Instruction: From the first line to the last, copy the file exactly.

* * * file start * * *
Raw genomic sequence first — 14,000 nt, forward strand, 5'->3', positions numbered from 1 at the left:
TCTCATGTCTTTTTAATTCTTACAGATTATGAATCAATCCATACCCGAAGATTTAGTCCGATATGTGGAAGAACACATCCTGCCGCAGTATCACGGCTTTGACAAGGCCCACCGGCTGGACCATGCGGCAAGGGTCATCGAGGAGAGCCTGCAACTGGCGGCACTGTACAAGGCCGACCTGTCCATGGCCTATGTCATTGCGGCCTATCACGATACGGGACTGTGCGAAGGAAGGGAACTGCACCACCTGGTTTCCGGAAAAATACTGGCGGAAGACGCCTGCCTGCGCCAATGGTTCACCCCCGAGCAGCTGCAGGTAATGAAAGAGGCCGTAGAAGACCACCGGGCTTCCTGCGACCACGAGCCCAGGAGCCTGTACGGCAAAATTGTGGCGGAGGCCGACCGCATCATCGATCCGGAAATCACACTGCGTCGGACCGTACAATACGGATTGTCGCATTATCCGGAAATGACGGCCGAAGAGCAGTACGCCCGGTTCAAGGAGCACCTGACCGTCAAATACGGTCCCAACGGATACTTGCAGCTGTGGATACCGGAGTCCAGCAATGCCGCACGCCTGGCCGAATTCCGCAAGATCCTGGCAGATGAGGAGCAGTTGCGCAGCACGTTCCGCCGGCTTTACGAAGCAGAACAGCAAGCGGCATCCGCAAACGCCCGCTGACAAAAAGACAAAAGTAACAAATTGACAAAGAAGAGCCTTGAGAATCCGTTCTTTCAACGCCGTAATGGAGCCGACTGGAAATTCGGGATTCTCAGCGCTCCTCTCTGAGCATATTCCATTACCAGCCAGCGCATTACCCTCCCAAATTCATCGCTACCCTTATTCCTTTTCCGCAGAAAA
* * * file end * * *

Raw genomic sequence first — 14,000 nt, forward strand, 5'->3', positions numbered from 1 at the left:
TCTCATGTCTTTTTAATTCTTACAGATTATGAATCAATCCATACCCGAAGATTTAGTCCGATATGTGGAAGAACACATCCTGCCGCAGTATCACGGCTTTGACAAGGCCCACCGGCTGGACCATGCGGCAAGGGTCATCGAGGAGAGCCTGCAACTGGCGGCACTGTACAAGGCCGACCTGTCCATGGCCTATGTCATTGCGGCCTATCACGATACGGGACTGTGCGAAGGAAGGGAACTGCACCACCTGGTTTCCGGAAAAATACTGGCGGAAGACGCCTGCCTGCGCCAATGGTTCACCCCCGAGCAGCTGCAGGTAATGAAAGAGGCCGTAGAAGACCACCGGGCTTCCTGCGACCACGAGCCCAGGAGCCTGTACGGCAAAATTGTGGCGGAGGCCGACCGCATCATCGATCCGGAAATCACACTGCGTCGGACCGTACAATACGGATTGTCGCATTATCCGGAAATGACGGCCGAAGAGCAGTACGCCCGGTTCAAGGAGCACCTGACCGTCAAATACGGTCCCAACGGATACTTGCAGCTGTGGATACCGGAGTCCAGCAATGCCGCACGCCTGGCCGAATTCCGCAAGATCCTGGCAGATGAGGAGCAGTTGCGCAGCACGTTCCGCCGGCTTTACGAAGCAGAACAGCAAGCGGCATCCGCAAACGCCCGCTGACAAAAAGACAAAAGTAACAAATTGACAAAGAAGAGCCTTGAGAATCCGTTCTTTCAACGCCGTAATGGAGCCGACTGGAAATTCGGGATTCTCAGCGCTCCTCTCTGAGCATATTCCATTACCAGCCAGCGCATTACCCTCCCAAATTCATCGCTACCCTTATTCCTTTTCCGCAGAAAA